Becoming a Grill Master

Whether you are using a charcoal grill or a gas grill, there are certain tips you need to know that will make you a better grill master.  Below we have provided you with these tips. Follow them and you will be forever known by your family and friends as the “grill master”.

  1. The addition of wood chips and chunks to your coals can add awesome flavor to your food. You should soak mesquite, alder, hickory and pecan chips for one hour before scattering over the hot coals.
  2. Soak wood skewers in water for an hour before use.  They are best used for foods that can be cooked quickly, like vegetables and fruits.  Use flat metal skewers when cooking meat kabobs. Round skewers will let the food turn and will not provide even cooking.
  3. You should follow the recipes cooking times carefully, and make sure you cover the grill if the recipe calls for it.
  4. When using sauces containing sugar and fat, apply them only during the last 10 minutes of cooking, unless the recipe instructions are different, or you will cause flare ups and the food may burn.
  5. Weather can affect grilling times and so can the length of time the food is being cooked.

Here are some rules for maintaining cooking temperature:

  1. To lower the cooking temperature, you can raise the cooking grate, spread the coals farther apart, or adjust the vents on the grills pan to halfway closed.
  2. If you need to raise the temperature,you can lower the cooking grate, tap ash from the coals, move the coals closer together, or adjust the vents so that they are opened further.  You can also add more charcoal to the outer edges of the hot coals.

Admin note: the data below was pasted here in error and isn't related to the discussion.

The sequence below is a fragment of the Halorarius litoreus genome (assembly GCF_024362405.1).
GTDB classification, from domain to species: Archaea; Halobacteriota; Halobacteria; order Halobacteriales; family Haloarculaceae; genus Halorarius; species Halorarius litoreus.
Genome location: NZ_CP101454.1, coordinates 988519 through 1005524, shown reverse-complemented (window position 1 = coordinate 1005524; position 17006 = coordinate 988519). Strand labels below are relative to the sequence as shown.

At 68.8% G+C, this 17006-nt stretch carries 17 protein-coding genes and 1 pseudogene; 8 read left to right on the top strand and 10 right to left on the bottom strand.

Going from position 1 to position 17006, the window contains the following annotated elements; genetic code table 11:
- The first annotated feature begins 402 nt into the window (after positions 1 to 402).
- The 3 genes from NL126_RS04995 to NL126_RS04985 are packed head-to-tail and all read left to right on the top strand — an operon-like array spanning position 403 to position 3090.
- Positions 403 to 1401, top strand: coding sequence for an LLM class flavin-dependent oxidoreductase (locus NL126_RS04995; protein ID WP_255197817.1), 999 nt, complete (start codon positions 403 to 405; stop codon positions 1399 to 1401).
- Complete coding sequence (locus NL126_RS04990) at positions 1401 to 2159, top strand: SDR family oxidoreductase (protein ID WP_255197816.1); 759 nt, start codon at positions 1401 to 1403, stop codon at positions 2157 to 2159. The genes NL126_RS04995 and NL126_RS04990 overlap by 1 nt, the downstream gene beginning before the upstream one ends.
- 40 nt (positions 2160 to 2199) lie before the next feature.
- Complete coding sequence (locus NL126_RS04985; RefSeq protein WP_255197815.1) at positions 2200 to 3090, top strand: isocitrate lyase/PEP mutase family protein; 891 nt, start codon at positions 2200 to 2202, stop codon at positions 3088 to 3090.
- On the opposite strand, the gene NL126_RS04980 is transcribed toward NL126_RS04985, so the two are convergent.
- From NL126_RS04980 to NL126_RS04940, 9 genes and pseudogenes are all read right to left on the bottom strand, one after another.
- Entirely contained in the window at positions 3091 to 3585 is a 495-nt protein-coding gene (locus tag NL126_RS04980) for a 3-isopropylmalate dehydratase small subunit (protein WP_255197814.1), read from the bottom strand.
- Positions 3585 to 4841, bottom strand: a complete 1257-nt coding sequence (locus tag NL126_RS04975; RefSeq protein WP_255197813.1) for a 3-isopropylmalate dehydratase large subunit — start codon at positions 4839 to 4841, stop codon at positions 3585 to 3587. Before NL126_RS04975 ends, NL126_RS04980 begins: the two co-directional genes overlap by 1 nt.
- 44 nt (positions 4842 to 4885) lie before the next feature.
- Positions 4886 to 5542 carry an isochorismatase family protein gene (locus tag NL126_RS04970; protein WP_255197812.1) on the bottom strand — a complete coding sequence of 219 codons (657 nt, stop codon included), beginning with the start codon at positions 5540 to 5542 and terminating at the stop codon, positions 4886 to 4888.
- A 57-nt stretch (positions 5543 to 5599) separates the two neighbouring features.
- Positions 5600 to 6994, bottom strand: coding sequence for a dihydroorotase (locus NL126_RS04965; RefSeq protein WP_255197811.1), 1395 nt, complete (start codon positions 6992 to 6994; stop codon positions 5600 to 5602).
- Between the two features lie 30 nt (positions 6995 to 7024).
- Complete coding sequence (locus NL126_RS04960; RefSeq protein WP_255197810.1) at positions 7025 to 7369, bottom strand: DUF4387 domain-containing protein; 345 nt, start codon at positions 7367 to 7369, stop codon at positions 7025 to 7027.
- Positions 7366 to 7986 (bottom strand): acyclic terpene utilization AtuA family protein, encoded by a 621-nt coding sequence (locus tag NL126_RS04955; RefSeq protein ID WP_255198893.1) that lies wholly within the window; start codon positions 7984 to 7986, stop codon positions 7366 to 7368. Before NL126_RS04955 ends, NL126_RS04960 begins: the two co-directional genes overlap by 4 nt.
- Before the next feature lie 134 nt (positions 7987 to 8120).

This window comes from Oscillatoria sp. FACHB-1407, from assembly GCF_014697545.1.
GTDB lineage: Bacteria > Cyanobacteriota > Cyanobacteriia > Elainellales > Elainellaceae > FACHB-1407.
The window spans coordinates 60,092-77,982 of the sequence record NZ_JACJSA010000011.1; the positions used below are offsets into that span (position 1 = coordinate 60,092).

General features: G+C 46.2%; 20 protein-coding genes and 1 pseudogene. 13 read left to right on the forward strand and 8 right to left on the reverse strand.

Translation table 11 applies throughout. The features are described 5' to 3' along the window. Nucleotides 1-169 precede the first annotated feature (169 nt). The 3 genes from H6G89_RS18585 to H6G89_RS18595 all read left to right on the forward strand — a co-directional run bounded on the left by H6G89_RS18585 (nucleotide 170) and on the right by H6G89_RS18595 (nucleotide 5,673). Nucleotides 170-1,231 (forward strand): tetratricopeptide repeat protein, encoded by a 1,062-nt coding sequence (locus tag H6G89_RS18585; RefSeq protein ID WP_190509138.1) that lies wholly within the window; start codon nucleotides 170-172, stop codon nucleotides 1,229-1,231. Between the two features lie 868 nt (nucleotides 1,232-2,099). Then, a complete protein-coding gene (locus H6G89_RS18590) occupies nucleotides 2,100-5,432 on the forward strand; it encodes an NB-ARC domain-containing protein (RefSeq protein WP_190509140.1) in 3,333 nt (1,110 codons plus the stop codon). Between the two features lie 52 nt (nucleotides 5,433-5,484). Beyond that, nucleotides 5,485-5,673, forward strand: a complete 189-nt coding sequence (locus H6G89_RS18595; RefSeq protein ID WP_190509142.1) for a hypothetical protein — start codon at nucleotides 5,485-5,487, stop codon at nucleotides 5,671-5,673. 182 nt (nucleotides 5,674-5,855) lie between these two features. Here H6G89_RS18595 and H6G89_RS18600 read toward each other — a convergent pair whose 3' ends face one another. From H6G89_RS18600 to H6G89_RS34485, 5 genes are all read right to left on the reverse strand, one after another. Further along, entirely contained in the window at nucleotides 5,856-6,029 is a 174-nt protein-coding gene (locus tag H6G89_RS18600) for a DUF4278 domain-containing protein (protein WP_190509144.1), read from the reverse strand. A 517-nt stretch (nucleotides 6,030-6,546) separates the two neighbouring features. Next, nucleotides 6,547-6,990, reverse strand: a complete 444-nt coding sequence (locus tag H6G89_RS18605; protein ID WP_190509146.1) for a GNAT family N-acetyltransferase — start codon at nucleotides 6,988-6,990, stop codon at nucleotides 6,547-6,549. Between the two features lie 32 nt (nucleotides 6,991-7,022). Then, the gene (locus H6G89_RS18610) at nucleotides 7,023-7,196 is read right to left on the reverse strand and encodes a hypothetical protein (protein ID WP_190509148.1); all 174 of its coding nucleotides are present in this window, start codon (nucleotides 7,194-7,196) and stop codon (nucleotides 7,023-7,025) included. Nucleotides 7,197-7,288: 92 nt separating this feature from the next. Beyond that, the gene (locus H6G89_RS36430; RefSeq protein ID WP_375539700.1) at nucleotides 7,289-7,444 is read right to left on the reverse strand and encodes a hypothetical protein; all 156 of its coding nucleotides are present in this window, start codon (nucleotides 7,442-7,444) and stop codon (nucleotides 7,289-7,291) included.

3. When the weather is cold, you will need to use more briquettes to achieve an ideal cooking temperature. Grilling will also take longer.  Wind will tend to make the fire hotter and on a humid day, the coals will burn slower.
  4. The thickness and the temperature of the food when it is placed on the grill will affect it’s cooking time. The colder and thicker the food, the longer it will take to cook.
  5. The closer the cooking grate is to the coals, the quicker the food will cook.
  6. Fires using hardwood will burn hotter than charcoal briquettes.
  7. Using a thermometer is the most reliable way to test when your food is done.
  8. Always follow the recipe instructions for testing doneness.  Using a digital thermometer to check the internal temperature of the meat is a great way to prevent undercooked meat.

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